#6 — Miami versus Nebraska — (1/2/84 — Orange Bowl)The Miracle In Miami and the night a dynasty was born.

Based on that alone, this game could’ve ranked #1—but knowing how many times its aired over the years on Classic Sports Network, as well as most Hurricanes’ fans having a copy of this one on VHS, dating back to 1984—it gets knocked down a few rungs, due to over saturation.

The 50th edition of this classic bowl game—and No. 4 Miami brought everything it had at No. 1 Nebraska—at the time, said to be the best team in college football history.

As most remember, the Hurricanes started the 1983 season with a 28-3 loss in Gainesville—and prior to that, lost three of its past six games in 1982, en route to a setback 7-4 season. Somehow Miami shook all that off and Howard Schnellenberger delivered an unthinkable national championship his fifth season at UM, as promised.

Miami shutout No. 13 Notre Dame late-September—that 20-0 win enough to push the unranked Canes to No. 15 in the polls—UM continuing their climb by winning as other contenders fell. By a late-October showdown against No. 12 West Virginia, Miami was No. 7 and after the 20-3 victory, up to No. 5.

The Canes eked out a 17-16 win in Tallahassee to end the regular season and six weeks later was pitted against the Cornhuskers—a David versus Goliath-type match-up feeling even more lopsided as Miami trotted out true freshman Bernie Kosar at quarterback.

Meanwhile Nebraska had been a power for years; falling to Clemson in the 1982 Orange Bowl with a national championship on the line and following up with an 11-1 campaign in the 1982 season, taking down No 13 LSU in the 1983 Orange Bowl—making the legendary South Florida stadium a home away from home for Lincoln-based fans.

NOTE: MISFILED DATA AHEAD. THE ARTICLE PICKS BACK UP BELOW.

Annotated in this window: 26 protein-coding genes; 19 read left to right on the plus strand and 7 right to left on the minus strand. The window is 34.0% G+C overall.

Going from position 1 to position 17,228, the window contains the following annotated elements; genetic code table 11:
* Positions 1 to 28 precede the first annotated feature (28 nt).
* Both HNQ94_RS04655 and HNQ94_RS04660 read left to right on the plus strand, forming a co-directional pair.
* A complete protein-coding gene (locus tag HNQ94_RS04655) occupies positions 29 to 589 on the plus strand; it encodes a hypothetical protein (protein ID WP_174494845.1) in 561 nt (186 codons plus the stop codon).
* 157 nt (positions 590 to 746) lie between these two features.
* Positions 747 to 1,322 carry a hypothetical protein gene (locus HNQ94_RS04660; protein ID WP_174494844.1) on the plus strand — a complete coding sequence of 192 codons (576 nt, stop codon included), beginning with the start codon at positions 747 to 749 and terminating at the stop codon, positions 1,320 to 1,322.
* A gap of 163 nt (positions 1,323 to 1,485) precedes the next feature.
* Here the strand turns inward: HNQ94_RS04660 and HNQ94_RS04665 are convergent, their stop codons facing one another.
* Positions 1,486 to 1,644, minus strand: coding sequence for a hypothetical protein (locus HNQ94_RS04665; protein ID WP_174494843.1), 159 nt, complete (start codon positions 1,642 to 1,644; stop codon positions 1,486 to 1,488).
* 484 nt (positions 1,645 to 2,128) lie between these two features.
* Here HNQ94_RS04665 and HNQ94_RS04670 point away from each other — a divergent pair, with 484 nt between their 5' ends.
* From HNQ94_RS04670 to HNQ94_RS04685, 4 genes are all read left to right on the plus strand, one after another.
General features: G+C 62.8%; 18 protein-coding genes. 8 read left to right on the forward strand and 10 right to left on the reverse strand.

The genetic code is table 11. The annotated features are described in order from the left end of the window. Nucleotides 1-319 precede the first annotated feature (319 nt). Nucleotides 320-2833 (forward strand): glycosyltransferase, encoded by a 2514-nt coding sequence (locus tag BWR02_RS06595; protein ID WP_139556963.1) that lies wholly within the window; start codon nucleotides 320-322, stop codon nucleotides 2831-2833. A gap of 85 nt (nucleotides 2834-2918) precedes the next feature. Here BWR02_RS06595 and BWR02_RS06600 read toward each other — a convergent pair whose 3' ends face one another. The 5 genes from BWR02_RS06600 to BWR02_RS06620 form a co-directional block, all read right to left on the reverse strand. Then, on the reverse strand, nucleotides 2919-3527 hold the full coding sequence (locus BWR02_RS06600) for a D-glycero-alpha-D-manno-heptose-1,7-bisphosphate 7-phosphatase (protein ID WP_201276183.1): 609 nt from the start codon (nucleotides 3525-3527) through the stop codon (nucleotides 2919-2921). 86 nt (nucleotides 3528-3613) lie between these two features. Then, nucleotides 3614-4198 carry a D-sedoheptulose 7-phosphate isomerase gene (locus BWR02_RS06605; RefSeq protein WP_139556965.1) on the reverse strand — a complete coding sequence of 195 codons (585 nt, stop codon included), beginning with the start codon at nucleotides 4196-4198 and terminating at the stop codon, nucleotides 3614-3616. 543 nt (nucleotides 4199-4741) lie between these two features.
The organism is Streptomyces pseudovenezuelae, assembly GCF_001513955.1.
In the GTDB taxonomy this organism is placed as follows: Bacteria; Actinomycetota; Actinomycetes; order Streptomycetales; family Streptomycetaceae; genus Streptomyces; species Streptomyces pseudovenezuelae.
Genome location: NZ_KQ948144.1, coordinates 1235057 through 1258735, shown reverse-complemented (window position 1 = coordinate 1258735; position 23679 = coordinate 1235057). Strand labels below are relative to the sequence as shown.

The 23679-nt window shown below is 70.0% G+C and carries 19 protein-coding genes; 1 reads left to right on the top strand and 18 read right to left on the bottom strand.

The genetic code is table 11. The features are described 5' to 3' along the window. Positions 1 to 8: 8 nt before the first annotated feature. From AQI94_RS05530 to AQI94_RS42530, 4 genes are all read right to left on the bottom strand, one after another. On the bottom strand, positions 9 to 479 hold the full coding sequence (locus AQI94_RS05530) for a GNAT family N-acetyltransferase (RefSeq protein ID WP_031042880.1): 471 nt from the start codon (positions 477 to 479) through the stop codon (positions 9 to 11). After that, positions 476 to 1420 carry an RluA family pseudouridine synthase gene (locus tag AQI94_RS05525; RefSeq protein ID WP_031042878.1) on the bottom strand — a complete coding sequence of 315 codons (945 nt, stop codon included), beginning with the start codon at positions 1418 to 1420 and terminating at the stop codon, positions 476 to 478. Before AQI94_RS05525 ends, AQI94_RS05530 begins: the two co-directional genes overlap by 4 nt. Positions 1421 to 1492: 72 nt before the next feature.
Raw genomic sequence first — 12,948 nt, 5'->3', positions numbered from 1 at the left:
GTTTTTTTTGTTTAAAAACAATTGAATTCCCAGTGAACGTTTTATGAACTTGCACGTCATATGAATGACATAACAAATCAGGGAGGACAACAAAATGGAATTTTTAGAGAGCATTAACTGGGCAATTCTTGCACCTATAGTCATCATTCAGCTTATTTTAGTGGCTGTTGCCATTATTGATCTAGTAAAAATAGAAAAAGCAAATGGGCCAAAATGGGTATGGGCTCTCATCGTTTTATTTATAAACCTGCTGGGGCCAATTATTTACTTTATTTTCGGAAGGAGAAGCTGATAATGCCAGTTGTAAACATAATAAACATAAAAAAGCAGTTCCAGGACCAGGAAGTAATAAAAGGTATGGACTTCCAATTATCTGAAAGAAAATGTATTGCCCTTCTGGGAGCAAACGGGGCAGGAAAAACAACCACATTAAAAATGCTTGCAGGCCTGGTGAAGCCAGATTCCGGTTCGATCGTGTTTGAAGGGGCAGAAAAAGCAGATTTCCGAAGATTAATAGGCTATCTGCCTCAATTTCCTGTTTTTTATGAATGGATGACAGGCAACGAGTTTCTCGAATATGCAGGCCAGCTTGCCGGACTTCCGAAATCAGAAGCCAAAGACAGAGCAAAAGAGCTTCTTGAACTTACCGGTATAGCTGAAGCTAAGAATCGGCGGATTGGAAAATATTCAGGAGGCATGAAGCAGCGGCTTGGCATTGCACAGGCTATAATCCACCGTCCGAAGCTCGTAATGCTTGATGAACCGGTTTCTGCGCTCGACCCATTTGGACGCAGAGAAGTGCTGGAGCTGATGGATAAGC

Between October 1981 and December 1983, Nebraska went 32-2—opening the 1983 season with a 44-6 pounding of No. 4 Penn State in the Kickoff Classic—while averaging 52 points-per-game going into the showdown with the Hurricanes.

The football gods also played their part in this showdown, upsets paving the way for Miami to make history if it could take down a giant. No. 2 Texas fell to Georgia in the Cotton Bowl, 10-9—while No. 4 Illinois got whipped 45-9 by unranked UCLA.

No. 3 Auburn looked unimpressive in a 9-7 win over Michigan in the Sugar Bowl—the final announced just as Miami took a 24-17 lead over Nebraska in the third quarter.

The Huskers moved the ball early against the Canes, but Miami snatched back momentum by blocking a field goal attempts. Kosar found Glenn Dennison for two scores and coupled with a 45-yard Jeff Davis field goal, had an unexpected 17-0 lead.

The Canes looked to push that lead to 24-0 after linebacker Jack Fernandez intercepted Turner Gill at the UM 35-yard line; Kosar hooking up with Eddie Brown for  would-be score—but Stanley Shakespeare was hit with an illegal block, taking points off the board.

In vintage fashion, Tom Osborne had two defensive backs switch jerseys to confuse Kosar—Mike McCashland picking the freshman off at the NU 26-yard line. From there, a 12-play, 74-yard drive—capped with some trickery in the form of the fumblerooski on 3rd-and-5—the 19-yard touchdown getting the Huskers on the board. Gill tacked on a 64-yard touchdown run late in the second, cutting Miami’s lead to 17-14.